Some board games are so incomprehensibly good that we the public have no choice but to abandon them out of sheer confusion over how to handle anything that awesome. The version of Trouble with two Pop-O-Matic bubbles was one, but even more so, there's Milton Bradley's Fireball Island, a 2-4 player adventure currently being enjoyed up in heaven more than every video game, pinball machine and only-in-heaven-could-you-make-that-shot billiards table combined. It is majesty molded in plastic, and it comes with a Tiki God.
When I first received Fireball Island on some long ago me-day, I wasn't sure what to think. Board game birthday gifts are historically for the pile of shit to make fun of later with people who know you better than loopy Aunt Trudy. I knew of the game, I saw the ads, yadda yadda, but still, it wasn't really a toy, and it definitely wasn't going to fit inside the Nintendo. For a while, it remained sealed up inside my closet, rarely thought of but happily complete. Eventually it became the playground for my action figures, figures whose war tones made them welcome a plastic jungle way more than a completely non-warlike carpet. Fireball Island existed as such for months, hosting battles for everyone from Lion-O to that one dude from C.O.P.S. who I could never name, but had an exposed brain popping out of his head, and thus was a prominent fixture of my hand. I should've written this article tomorrow.
Finally, finally, I actually played the game. It wasn't the one in my closet, nor was the experience even at my house. At a friend's, over iced tea and cold sausage rolls, three young chums busted out the marbles and plastic idol for the kind of good times worth talking about over a decade later. How could I let so many months pass without playing this thing the "real" way? Once you lose your fear of the enormous rule book and digest its many pages, Fireball Island was like the (game of) Life if Life was dipped into a barrel of testosterone and used to wipe Indiana Jones' shitty ass. Between the fireballs and the jungle themes and the jewels and the tiny little safari hats on all of the tiny little player pieces, this was boy heaven in a box.
Your goal only became important if you let it. Fireball Island was more about losing yourself in the insanely detailed 3-D game "board," riddled with trails, rivers and peaks, covered with danger and smeared with marbles that, under this instance and this instance alone, seemed like so much fucking more than just marbles. It was the kind of game that could be over in ten minutes or last hours, depending on how bastardy the players were or how many times they sidebarred for freeze tag. Playing into every child's possible secret fetish, Fireball Island provided opportunities for strategic success, dumb luck, yanked emotions and knocking your opponents' little explorer figurines clear off the god damned kitchen table.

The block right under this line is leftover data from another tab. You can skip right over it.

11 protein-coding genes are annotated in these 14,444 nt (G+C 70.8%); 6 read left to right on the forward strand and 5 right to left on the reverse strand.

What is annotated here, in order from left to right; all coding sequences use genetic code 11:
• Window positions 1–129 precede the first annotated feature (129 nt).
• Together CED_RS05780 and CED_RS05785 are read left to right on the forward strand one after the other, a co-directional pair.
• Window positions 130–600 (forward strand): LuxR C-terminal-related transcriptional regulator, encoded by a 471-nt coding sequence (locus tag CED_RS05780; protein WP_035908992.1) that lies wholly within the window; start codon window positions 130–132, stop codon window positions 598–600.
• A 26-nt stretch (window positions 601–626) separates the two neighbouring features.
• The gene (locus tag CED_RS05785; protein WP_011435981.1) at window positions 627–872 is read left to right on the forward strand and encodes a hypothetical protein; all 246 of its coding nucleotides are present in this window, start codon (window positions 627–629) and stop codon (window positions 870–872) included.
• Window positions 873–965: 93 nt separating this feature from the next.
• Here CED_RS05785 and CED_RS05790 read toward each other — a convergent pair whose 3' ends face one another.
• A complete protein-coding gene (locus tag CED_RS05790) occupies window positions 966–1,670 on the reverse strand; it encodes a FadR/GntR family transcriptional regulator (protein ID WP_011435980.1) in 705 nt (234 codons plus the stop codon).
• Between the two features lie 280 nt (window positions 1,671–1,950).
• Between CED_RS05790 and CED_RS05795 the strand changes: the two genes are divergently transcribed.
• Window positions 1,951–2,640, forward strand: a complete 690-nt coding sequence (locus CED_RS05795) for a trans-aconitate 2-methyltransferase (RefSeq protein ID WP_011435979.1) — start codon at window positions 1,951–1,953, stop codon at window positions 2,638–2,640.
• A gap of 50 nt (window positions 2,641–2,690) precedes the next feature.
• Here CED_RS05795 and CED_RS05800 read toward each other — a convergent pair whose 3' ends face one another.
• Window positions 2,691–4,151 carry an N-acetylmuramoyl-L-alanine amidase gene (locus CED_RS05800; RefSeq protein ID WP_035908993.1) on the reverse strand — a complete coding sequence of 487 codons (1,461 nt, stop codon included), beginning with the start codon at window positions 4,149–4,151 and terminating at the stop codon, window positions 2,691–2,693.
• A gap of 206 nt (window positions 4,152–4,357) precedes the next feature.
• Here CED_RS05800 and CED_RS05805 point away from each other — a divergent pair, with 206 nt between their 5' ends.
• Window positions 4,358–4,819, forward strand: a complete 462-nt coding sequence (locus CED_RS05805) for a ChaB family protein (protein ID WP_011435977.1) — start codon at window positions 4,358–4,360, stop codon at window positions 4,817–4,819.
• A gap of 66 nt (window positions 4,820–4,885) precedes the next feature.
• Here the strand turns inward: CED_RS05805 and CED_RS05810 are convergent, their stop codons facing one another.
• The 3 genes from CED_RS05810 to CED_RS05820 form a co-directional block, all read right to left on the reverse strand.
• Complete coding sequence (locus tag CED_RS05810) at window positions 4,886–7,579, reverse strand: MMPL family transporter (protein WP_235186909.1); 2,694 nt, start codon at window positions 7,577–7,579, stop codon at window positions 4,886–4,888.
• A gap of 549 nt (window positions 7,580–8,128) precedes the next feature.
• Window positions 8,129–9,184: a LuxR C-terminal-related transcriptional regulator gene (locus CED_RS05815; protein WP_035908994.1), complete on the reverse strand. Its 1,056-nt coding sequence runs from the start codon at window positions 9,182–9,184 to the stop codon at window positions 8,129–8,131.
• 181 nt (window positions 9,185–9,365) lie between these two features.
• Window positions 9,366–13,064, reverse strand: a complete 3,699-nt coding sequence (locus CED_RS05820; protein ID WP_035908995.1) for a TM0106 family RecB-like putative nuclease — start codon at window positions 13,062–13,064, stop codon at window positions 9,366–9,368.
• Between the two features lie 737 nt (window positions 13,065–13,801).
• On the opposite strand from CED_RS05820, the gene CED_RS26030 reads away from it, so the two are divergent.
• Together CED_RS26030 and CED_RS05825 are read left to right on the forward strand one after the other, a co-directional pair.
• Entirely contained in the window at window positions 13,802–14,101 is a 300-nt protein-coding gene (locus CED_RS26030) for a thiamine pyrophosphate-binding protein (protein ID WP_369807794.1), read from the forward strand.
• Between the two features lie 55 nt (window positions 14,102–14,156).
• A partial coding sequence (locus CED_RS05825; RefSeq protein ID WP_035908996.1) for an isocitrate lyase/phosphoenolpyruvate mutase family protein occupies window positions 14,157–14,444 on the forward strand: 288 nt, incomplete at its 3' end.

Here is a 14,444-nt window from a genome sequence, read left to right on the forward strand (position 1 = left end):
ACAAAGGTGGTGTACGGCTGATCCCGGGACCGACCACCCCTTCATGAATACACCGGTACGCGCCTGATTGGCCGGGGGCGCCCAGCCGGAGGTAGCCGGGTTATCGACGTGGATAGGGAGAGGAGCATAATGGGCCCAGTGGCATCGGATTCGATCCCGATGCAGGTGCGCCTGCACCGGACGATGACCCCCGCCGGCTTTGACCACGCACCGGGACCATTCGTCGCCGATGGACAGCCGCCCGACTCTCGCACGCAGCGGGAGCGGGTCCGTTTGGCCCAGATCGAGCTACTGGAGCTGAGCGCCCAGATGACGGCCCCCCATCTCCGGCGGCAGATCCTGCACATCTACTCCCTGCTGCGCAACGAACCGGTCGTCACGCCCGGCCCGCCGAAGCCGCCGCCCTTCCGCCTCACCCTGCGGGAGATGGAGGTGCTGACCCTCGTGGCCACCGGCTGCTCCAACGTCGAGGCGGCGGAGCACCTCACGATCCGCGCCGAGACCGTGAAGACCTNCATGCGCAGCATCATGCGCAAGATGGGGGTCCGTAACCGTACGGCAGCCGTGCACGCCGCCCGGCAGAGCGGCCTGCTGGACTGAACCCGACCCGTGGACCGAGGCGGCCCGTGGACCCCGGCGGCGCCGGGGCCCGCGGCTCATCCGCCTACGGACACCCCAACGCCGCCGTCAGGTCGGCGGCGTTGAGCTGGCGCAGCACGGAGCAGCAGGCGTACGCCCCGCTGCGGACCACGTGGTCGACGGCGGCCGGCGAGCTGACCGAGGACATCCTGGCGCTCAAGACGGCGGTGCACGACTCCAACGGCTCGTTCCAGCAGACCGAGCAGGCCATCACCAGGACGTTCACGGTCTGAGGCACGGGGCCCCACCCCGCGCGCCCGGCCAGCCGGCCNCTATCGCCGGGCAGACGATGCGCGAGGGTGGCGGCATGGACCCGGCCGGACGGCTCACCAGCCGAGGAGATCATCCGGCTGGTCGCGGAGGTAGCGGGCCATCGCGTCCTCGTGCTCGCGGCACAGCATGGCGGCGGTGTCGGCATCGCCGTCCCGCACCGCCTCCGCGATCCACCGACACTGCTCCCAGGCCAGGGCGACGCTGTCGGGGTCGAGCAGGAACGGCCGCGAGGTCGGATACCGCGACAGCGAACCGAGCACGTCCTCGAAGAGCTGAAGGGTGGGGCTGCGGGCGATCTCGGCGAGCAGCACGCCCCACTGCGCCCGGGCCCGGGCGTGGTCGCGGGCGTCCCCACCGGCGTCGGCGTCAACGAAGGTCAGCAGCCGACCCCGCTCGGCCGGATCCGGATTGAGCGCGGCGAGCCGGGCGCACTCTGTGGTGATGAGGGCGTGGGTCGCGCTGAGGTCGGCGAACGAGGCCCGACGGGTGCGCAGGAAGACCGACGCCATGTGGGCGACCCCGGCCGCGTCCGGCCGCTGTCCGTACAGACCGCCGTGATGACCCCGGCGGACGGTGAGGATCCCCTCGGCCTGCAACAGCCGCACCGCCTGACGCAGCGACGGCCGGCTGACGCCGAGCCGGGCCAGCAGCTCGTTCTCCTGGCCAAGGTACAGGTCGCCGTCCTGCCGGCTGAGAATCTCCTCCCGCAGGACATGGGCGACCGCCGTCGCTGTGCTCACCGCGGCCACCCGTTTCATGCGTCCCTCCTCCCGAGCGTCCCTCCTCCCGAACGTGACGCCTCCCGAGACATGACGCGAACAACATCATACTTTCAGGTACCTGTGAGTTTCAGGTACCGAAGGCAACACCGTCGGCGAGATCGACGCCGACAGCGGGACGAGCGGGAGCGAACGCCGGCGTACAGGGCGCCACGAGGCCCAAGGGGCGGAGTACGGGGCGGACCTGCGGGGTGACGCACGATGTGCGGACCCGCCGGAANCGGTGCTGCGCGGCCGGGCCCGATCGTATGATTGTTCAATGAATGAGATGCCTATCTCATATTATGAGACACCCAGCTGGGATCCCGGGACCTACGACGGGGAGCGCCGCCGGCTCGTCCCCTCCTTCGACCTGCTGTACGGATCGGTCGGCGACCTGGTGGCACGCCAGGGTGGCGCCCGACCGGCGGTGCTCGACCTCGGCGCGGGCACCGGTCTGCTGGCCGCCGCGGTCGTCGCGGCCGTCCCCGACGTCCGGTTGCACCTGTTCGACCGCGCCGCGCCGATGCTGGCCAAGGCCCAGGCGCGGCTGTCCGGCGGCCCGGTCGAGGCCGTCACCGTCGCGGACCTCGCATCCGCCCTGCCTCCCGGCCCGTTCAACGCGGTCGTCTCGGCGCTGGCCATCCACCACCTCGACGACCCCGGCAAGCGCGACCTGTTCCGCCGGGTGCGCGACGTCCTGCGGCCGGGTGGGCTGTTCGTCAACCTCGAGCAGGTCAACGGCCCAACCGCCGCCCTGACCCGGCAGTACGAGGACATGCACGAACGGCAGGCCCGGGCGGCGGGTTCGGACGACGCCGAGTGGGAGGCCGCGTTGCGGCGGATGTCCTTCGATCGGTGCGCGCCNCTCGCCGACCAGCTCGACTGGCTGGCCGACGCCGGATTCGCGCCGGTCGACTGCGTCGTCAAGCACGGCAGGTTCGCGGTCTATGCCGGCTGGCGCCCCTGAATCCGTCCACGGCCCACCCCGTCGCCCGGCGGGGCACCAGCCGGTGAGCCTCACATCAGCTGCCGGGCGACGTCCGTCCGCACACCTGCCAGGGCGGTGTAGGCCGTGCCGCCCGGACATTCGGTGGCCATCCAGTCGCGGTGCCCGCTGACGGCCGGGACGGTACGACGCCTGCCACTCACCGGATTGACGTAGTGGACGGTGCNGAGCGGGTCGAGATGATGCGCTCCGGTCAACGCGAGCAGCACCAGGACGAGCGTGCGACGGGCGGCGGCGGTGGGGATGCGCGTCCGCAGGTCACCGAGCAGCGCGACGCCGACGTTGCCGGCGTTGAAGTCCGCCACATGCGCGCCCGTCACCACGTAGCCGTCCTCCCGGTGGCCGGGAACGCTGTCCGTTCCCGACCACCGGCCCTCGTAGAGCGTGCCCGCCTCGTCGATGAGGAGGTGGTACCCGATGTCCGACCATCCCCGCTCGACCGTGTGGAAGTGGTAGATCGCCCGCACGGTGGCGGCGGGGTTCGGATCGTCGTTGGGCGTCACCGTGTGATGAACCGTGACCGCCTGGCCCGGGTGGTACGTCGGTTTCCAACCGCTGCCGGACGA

Though not an immensely popular textbook classic, Fireball Island can rest knowing that everyone who had it, loved it. Everyone. I cannot pinpoint what we should attribute this to. It's fun, but for the level of insane flashbacked happy memories I've heard from people here and there through the years, there's no way to explain how the game did what it did and does what it does. It's an intangible. Actually, no it's not. It's the plastic, fireball-spitting idol. But there's other points too -- more poignant ones -- and those are intangibles.
By tiny little kid standards, the board is absolutely huge. By my standards, it's still almost big enough to hide under when someone approaches with ill intent. With all kinds of wacky hills, wobbly bridges and wetty rivers, it takes several rounds to fully explore the jungle. Though many of the obstacles and shortcuts are built right into the board, Dr. Milton Bradley saw fit to include at least a couple of things-in-a-baggie to make the whole ordeal feel all the more incredible. Fireball Island was bursting with just enough bullshit to feel as gloriously involved as Mouse Trap, but wasn't so boggled down with snap-together plastic and tie-this-there shit that it fell apart the second you played. Like Mouse Trap. It was a perfect balance, and the fact that it led to visions of people being incinerated by Kraken testicle-sized fireballs was just the gold gravy.
Basically, the players' objective was to run all the way up to a plastic jewel, seize it, and then run to a little graphic of a boat at the far west of the board. Various traps and torture devices made this almost impossible at times, but with any luck and kids' associations between losing a game of Fireball Island and not wanting to be alive anymore, most contenders stuck with it until the end. This wasn't like Monopoly -- never did anyone broach the subject of calling a "tie" midway through. Noooo way. Not in this game.
Four brazen explorers were the playing pieces, and according to law, whomever owned the particular game had the God given right to pick the red one. The lavender fellow was usually reserved for some asshole's tagalong cousin who nobody wanted there. Though acceptable in two player format, Fireball Island had a charm that could only be fully realized with a complete four player effect.
My magic psychic abilities serving as informant, it's clear that most rounds of Fireball Island were played that way -- with four players. Oh, how wonderful those games were. You'd have people coming at you with jerkheaded card functions from all sides, and in turn, you could be an equivalently large dickhead right back at them. In theory, the game could go on forever and ever, but it usually didn't, because the four players always seemed to abide by the tried and true rule of all four-player-played games: you have two vying for first at the top, a fleeting dark horse in third, and a completely inconsequential moron in dead last. In Fireball Island, the moron was usually the lavender guy.
The game wouldn't have been as interesting if it was just a matter of "rolling around" until someone reached all the necessary targets. No, in Fireball Island, you're only as good as the cards in your hand. You start with one and go through 'em like water, but landing on many certain spots on the board will let you refill your paper weapons -- you're allowed to hold four at once. Some cards let you move ahead spaces, others let you shoot your opponents back a few. With the right combination in your hand, you can literally take three or four turns in a row while everyone else sits around looking disenfranchised. It's a double-edged thing, though -- just when you think you're on the clear road to victory, another explorer can easily bust out a card that'll muck up your entire journey. Then you'll hate cards forever, even regular cards with one-eyed jacks.